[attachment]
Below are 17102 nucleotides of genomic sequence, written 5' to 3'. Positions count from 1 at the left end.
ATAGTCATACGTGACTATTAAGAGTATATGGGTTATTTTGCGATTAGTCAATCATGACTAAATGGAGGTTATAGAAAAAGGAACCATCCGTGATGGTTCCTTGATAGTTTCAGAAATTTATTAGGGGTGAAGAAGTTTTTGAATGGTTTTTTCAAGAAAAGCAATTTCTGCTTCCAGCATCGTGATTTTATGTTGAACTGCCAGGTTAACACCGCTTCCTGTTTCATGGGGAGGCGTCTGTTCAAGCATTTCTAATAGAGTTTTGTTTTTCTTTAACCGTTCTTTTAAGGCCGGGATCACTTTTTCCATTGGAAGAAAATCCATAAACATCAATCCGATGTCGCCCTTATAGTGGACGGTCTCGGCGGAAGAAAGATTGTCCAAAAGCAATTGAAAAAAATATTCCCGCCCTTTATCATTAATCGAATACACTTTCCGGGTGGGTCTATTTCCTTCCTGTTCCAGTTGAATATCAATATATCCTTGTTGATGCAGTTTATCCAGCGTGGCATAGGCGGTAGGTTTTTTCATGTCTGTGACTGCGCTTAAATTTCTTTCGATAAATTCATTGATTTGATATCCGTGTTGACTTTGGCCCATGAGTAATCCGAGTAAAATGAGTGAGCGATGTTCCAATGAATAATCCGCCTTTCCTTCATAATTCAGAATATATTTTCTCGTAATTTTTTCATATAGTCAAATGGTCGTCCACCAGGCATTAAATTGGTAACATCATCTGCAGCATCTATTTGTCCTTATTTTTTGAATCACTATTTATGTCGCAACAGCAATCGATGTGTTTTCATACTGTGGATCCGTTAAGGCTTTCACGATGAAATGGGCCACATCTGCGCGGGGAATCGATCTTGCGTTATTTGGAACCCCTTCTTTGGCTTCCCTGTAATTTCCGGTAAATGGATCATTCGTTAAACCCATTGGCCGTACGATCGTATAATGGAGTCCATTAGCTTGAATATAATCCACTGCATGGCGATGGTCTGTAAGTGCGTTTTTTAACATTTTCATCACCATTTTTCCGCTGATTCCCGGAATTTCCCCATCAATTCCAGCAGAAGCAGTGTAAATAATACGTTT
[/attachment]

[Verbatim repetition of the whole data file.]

Below are 17102 nucleotides of genomic sequence, written 5' to 3'. Positions count from 1 at the left end.
ATAGTCATACGTGACTATTAAGAGTATATGGGTTATTTTGCGATTAGTCAATCATGACTAAATGGAGGTTATAGAAAAAGGAACCATCCGTGATGGTTCCTTGATAGTTTCAGAAATTTATTAGGGGTGAAGAAGTTTTTGAATGGTTTTTTCAAGAAAAGCAATTTCTGCTTCCAGCATCGTGATTTTATGTTGAACTGCCAGGTTAACACCGCTTCCTGTTTCATGGGGAGGCGTCTGTTCAAGCATTTCTAATAGAGTTTTGTTTTTCTTTAACCGTTCTTTTAAGGCCGGGATCACTTTTTCCATTGGAAGAAAATCCATAAACATCAATCCGATGTCGCCCTTATAGTGGACGGTCTCGGCGGAAGAAAGATTGTCCAAAAGCAATTGAAAAAAATATTCCCGCCCTTTATCATTAATCGAATACACTTTCCGGGTGGGTCTATTTCCTTCCTGTTCCAGTTGAATATCAATATATCCTTGTTGATGCAGTTTATCCAGCGTGGCATAGGCGGTAGGTTTTTTCATGTCTGTGACTGCGCTTAAATTTCTTTCGATAAATTCATTGATTTGATATCCGTGTTGACTTTGGCCCATGAGTAATCCGAGTAAAATGAGTGAGCGATGTTCCAATGAATAATCCGCCTTTCCTTCATAATTCAGAATATATTTTCTCGTAATTTTTTCATATAGTCAAATGGTCGTCCACCAGGCATTAAATTGGTAACATCATCTGCAGCATCTATTTGTCCTTATTTTTTGAATCACTATTTATGTCGCAACAGCAATCGATGTGTTTTCATACTGTGGATCCGTTAAGGCTTTCACGATGAAATGGGCCACATCTGCGCGGGGAATCGATCTTGCGTTATTTGGAACCCCTTCTTTGGCTTCCCTGTAATTTCCGGTAAATGGATCATTCGTTAAACCCATTGGCCGTACGATCGTATAATGGAGTCCATTAGCTTGAATATAATCCACTGCATGGCGATGGTCTGTAAGTGCGTTTTTTAACATTTTCATCACCATTTTTCCGCTGATTCCCGGAATTTCCCCATCAATTCCAGCAGAAGCAGTGTAAATAATACGTTT